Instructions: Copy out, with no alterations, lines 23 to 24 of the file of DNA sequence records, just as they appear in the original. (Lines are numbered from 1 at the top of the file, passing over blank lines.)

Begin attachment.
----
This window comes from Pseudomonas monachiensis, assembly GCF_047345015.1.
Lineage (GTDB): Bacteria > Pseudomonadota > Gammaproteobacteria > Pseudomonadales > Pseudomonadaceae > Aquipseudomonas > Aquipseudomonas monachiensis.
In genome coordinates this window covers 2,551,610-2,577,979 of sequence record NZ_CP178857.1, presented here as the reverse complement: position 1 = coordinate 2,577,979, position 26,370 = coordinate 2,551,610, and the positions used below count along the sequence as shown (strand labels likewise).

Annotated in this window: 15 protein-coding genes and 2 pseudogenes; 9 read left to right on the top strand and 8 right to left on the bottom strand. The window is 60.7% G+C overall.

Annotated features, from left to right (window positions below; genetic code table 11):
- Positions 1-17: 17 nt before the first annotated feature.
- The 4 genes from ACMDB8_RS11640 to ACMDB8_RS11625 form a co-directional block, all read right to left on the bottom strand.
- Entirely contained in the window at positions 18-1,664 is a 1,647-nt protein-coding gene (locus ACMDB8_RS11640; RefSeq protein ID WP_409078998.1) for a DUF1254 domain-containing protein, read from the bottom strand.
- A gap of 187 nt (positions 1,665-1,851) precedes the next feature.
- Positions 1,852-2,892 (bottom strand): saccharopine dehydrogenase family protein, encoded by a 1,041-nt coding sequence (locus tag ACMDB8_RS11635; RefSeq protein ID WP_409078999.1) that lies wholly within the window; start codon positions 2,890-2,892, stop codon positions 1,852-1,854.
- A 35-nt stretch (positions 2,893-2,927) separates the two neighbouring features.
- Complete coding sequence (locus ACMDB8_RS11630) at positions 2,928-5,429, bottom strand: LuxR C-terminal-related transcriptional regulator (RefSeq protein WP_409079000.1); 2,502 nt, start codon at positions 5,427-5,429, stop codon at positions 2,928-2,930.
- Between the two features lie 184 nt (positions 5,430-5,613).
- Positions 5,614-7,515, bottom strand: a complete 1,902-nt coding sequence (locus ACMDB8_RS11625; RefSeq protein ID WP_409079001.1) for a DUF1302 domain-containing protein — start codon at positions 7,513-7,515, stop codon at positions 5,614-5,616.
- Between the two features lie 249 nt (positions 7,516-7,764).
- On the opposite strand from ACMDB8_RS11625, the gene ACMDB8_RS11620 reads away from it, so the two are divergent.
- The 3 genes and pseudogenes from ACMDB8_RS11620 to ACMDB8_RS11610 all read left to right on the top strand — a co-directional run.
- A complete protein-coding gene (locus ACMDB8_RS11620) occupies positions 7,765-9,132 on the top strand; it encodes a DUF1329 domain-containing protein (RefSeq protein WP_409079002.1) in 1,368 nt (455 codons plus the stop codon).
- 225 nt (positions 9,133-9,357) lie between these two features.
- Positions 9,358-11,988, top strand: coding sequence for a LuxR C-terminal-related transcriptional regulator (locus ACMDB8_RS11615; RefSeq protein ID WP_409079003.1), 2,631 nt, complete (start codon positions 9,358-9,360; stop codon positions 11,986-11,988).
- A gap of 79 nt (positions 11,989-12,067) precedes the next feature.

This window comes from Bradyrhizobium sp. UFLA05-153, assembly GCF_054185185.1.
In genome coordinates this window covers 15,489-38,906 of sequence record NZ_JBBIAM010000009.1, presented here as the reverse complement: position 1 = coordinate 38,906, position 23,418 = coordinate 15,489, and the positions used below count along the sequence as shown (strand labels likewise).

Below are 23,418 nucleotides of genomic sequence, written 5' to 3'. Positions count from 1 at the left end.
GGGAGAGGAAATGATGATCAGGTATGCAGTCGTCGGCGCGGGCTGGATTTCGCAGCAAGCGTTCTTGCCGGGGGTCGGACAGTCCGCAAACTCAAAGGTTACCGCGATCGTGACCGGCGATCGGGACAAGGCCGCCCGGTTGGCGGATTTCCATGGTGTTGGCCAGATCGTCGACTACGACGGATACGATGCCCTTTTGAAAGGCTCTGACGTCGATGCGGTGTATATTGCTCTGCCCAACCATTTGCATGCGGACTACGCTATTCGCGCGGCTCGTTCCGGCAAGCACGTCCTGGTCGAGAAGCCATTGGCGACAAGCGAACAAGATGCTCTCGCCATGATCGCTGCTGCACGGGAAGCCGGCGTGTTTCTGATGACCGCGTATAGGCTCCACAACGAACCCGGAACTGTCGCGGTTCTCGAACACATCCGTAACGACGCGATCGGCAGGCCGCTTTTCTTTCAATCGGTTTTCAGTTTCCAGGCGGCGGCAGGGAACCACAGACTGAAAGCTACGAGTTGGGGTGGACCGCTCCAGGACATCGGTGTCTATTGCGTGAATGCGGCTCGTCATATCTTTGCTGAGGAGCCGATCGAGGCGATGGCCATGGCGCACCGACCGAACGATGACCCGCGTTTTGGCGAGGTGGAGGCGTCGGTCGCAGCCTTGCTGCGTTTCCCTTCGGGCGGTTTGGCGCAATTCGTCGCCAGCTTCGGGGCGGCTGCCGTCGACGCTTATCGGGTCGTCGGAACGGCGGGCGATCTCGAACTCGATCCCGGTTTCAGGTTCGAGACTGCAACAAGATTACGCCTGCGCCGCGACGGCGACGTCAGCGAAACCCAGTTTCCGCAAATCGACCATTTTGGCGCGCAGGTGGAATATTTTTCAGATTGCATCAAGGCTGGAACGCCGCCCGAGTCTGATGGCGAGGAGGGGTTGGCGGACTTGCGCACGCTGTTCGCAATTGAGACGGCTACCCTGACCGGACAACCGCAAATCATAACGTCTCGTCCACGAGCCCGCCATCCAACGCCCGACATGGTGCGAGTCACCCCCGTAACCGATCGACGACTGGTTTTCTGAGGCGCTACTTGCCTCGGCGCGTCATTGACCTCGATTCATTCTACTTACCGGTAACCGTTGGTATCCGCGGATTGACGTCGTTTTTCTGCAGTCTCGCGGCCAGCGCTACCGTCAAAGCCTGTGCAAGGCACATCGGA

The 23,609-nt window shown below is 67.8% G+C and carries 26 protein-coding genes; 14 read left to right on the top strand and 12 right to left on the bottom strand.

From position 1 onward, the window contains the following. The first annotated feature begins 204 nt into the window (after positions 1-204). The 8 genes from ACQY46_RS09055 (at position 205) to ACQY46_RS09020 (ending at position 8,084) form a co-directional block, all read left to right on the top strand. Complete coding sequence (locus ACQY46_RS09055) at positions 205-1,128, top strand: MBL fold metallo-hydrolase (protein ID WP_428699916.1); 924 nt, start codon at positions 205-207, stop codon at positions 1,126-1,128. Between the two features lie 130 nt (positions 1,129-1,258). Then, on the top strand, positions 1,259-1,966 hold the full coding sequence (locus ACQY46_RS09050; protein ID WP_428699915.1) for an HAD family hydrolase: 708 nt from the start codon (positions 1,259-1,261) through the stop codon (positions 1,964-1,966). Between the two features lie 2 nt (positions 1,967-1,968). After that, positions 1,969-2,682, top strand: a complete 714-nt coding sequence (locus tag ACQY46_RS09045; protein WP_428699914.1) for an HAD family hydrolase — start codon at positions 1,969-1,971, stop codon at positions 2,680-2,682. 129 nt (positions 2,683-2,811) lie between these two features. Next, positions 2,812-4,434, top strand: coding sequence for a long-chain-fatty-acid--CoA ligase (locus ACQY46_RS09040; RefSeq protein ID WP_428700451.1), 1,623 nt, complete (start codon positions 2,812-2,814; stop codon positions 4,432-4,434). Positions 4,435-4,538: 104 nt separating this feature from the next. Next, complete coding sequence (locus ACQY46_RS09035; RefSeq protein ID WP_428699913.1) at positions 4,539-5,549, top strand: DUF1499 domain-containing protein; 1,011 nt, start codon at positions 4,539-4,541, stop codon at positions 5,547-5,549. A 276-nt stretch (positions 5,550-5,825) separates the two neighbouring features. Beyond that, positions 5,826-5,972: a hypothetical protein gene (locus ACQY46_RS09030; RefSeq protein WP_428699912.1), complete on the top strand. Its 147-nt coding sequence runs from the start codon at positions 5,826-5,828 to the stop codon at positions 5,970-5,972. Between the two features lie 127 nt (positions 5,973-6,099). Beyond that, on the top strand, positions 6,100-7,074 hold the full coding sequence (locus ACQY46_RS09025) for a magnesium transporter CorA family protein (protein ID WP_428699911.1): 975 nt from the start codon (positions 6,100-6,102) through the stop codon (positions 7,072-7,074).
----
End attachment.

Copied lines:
In genome coordinates this window covers 15,489-38,906 of sequence record NZ_JBBIAM010000009.1, presented here as the reverse complement: position 1 = coordinate 38,906, position 23,418 = coordinate 15,489, and the positions used below count along the sequence as shown (strand labels likewise).

Below are 23,418 nucleotides of genomic sequence, written 5' to 3'. Positions count from 1 at the left end.